Independent Member of Parliament Rajeev Chandrasekhar has battled tirelessly against growing internet censorship in India, using his position in the upper house of parliament to challenge legislation that chokes digital freedom. Through numerous articles and speeches he has urged the government to revise the 2011 Information Technology Rules and repeal part of the 2008 act on which it is based. He has described both as a "serious risk" to democracy. Mr. Chandrasekhar has filed a Public Interest Litigation (PIL) in Supreme Court Challenging the IT Rules. The Supreme Court has issued Notice to the Government on the It Act.

Rajeev Chandrasekhar is nominated for an Index on Censorship Freedom of Expression Award. Index on Censorship has announced the shortlist for the 2013 Index Freedom of Expression Awards.


Section 66A's misuse flows from its draconian nature and imprecise terminology. People can face up to three years of prison for electronic communications that "grossly" offend or cause "annoyance or inconvenience", or, in case of information known to be false, cause "danger, obstruction, insult, injury, criminal intimidation, enmity, hatred, or ill will". Together, this amounts to gagging citizens in a day and age the internet's an indispensable everyday platform for exchange of news and views.[37] Two girls Shaheen Dhada and Renu Srinivasan were arrested over a Facebook post, under sec 66 A, criticising the bandh like situation in Mumbai after Shiv Sena supremo Bal Thackeray's death. Another boy, under the same act, was arrested within a week for posting "vulgar" comments against MNS chief Raj Thackeray and the people of Maharashtra on the social networking site. The arrests of Jadavpur University professor Ambikesh Mahapatra for circulating a cartoon lampooning West Bengal's Chief Minister Mamata Banerjee, cartoonist Aseem Trivedi and businessman Ravi Srinivasan for tweets against Union Finance Minister P. Chidambaram's son Karti Chidambaram, have also sparked popular anger among civil societies.[38]

The movement specified eight particular reasons for which the indefinite hunger strike was commenced.[39] The reasons include ambiguity in the purpose of the section, lack of control over cyber harassment, inequality in legal implementation, excessive strictness, misuse for vendetta, comparatively harsh magnitudes of punishments, curb on harmless speech and the section's being open to abuse. The protest saw Aseem Trivedi hold a banner in his hand stating "I am a big supporter of freedom of speech, freedom of expression, freedom of thoughts."[40][41][42][43]

The content is sourced from:


  1. "A Ludicrous Ban". 2 June 2012. 
  2. "Draft IT guidelines may gag internet freedom". The Times of India. 11 March 2011. 
  3. "India: Freedom Fast To Save Your Voice". 6 May 2012. 
  4. "For the sake of free speech". 8 May 2012. 
  5. "Your voice matters". 
  6. "Activists to 'Celebrate' Kapil Sibal on April Fools' Day". 27 March 2012.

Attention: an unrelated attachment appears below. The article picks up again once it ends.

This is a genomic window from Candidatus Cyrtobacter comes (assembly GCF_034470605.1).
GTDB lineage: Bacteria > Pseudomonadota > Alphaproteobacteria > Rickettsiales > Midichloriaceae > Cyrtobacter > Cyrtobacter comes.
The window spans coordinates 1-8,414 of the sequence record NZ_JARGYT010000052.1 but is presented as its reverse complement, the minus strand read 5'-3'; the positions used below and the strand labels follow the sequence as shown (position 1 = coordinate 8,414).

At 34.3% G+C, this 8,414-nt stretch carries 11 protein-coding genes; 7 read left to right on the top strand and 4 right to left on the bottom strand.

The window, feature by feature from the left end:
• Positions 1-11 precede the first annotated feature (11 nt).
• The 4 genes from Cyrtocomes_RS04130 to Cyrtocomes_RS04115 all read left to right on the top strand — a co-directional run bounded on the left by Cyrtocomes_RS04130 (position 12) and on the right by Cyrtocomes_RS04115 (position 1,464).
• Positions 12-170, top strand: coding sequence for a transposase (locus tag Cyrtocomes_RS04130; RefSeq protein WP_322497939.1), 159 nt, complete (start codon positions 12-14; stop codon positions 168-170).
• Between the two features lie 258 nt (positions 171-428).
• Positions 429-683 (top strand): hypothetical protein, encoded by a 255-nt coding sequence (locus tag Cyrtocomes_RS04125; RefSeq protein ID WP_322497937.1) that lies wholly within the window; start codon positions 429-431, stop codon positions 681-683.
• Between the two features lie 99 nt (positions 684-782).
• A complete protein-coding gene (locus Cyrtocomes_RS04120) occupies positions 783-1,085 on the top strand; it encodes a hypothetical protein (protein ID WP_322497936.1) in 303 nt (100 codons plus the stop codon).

7. "Grand 'Sibal's' Day". 1 April 2012. 
  8. "Happy Kapil Sibal's Day". 1 April 2012. 
  9. "Artistes protest government control over the Internet". 23 April 2012. 
  10. "Freedom in the Cage: 22 April 2012". 21 April 2012. 
  11. "Freedom in the Cage: Photos from a protest against internet censorship in Delhi". 22 April 2012. 
  12. "The new Internet watchdogs". 
  13. "Protests in India against web censorship". 1 May 2012. 
  14. "Gagged and Bound: Why India's ‘free internet’ is a big, fat lie". 27 April 2012. 
  15. "Poor Guarantee of Online Freedom in India". 16 June 2012. 
  16. "Rajya Sabha to consider repealing Kapil Sibal's IT Rules". 19 April 2012. 
  17. "TWO CYBER-ACTIVISTS END FAST BUT CAMPAIGN AGAINST IT RULES GATHERS PACE". 12 May 2012. Archived from the original on 18 October 2012.,42614.html. 
  18. "Internet hackers Anonymous pulls down Supreme Court of India and government websites". 17 May 2012. 
  19. "Netizen Report: RuNet Edition". 17 May 2012. 
  20. "Weekly Wire: the Global Forum". 10 May 2012. 
  21. "Netizen Report: Raise Your Voice Edition". 9 May 2012. 
  22. "Freedom Fast : Fifth day of hunger strike for internet freedom". 
  23. "Hunger strike of Aseem Trivedi and Alok Dixit from Save Your Voice". 20 May 2012. 
  24. "For the sake of free speech". 8 May 2012. 
  25. "'Anonymous' to hit road for Web freedom protest". 9 June 2012. 
  26. "'Anonymous' to hit road for Web freedom protest". 9 June 2012. 
  27. "India: Hacking group protests against censorship". 9 June 2012. Archived from the original on 15 June 2012. 
  28. "India: Hacking group protests against censorship". 9 June 2012. 
  29. "‘Anonymous' hackers protest over India Internet laws". 9 June 2012. 
  30. "'Anonymous' hackers to protest Indian Internet laws". 9 June 2012. 
  31. "‘Says complainant: Trivedi's cartoons insult Constitution". 10 September 2012. 
  32. "India cartoonist Aseem Trivedi's arrest sparks outrage". 10 September 2012. 
  33. "Indian cartoonist jailed for images criticizing government". 10 September 2012. 
  34. "Mahesh Bhat". 12 September 2012. 
  35. "Cartoonist gets bail, sedition rap may be dropped". The Times of India. 12 September 2012. 
  36. "'Kejriwal requests, cartoonist Aseem Trivedi ends eight-day fast". 8 December 2012. 
  37. "'Section 66A of the Information Technology Act". 25 November 2012. 
  38. "'Saving free speech from the police". 26 November 2012. 
  39. "The reasons for initiating the hunger strike.". 
  40. "Aseem Trivedi on hunger strike to abolish Section-66A.". 
  41. "Save Your Voice's movement to shun IT ACT.". 
  42. "Cartoonist Aseem Trivedi and Alok Dixit on indefinite hunger strike.". 
  43. "Aseem Trivedi to sit on hunger strike.".